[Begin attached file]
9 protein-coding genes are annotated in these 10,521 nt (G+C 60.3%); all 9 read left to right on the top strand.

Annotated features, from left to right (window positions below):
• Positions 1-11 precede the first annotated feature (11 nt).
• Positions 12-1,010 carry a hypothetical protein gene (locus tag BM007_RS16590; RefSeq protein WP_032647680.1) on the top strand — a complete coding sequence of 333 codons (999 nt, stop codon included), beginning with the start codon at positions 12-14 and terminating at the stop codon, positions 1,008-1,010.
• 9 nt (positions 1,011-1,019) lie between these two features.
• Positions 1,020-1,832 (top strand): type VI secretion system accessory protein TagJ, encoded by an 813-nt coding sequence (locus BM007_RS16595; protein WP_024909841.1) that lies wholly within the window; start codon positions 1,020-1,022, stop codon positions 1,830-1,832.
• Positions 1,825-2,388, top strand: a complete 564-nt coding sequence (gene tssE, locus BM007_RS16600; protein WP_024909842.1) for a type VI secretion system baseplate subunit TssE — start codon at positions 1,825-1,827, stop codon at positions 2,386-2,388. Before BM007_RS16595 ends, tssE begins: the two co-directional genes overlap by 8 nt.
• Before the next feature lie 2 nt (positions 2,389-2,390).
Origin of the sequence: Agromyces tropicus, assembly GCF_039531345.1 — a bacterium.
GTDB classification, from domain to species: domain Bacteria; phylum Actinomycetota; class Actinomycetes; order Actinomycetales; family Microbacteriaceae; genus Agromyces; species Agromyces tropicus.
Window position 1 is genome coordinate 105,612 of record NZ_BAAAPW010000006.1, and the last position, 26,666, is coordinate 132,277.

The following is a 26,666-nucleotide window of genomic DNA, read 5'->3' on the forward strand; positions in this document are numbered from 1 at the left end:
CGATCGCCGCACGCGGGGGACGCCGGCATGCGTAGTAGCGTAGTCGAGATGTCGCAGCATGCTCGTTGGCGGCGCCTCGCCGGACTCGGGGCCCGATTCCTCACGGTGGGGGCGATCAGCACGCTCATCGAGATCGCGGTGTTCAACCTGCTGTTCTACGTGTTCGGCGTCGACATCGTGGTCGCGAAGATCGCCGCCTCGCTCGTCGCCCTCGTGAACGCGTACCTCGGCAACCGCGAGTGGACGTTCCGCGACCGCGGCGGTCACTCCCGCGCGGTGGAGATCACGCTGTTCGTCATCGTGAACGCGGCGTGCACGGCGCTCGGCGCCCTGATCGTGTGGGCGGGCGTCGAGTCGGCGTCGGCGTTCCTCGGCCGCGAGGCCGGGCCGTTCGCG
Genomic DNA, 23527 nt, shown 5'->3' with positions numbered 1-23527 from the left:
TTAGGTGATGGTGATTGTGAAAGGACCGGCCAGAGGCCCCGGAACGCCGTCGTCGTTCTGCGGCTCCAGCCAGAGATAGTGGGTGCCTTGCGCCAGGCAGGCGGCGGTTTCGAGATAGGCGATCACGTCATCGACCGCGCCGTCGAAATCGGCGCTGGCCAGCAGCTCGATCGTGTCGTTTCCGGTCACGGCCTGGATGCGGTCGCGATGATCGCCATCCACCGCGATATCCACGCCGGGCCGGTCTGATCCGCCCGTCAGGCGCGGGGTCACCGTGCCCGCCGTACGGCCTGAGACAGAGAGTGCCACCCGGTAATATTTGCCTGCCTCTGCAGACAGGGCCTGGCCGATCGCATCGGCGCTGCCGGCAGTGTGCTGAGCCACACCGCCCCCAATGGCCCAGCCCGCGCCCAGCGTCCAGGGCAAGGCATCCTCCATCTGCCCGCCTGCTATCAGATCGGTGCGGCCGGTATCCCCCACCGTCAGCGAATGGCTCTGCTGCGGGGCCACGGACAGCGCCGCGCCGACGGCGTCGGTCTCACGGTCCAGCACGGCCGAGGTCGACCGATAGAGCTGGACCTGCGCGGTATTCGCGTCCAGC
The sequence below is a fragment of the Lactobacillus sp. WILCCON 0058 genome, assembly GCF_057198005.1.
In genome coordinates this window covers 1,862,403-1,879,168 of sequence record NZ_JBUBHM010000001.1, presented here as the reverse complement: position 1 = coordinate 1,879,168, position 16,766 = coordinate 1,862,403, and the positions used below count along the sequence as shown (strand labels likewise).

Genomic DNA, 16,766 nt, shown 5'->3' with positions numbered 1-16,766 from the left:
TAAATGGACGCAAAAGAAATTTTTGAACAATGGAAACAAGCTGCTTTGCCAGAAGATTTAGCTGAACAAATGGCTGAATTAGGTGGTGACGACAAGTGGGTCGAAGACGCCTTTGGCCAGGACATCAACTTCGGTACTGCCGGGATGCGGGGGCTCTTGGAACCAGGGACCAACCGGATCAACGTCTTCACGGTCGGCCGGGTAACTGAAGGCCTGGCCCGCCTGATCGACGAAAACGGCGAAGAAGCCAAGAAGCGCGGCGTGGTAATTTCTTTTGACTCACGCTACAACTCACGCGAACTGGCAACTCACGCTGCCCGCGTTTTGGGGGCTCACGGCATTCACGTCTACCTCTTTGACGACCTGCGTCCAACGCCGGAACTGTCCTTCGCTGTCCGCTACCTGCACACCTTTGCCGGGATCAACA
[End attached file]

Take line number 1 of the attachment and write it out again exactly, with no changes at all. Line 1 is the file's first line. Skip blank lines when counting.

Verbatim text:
9 protein-coding genes are annotated in these 10,521 nt (G+C 60.3%); all 9 read left to right on the top strand.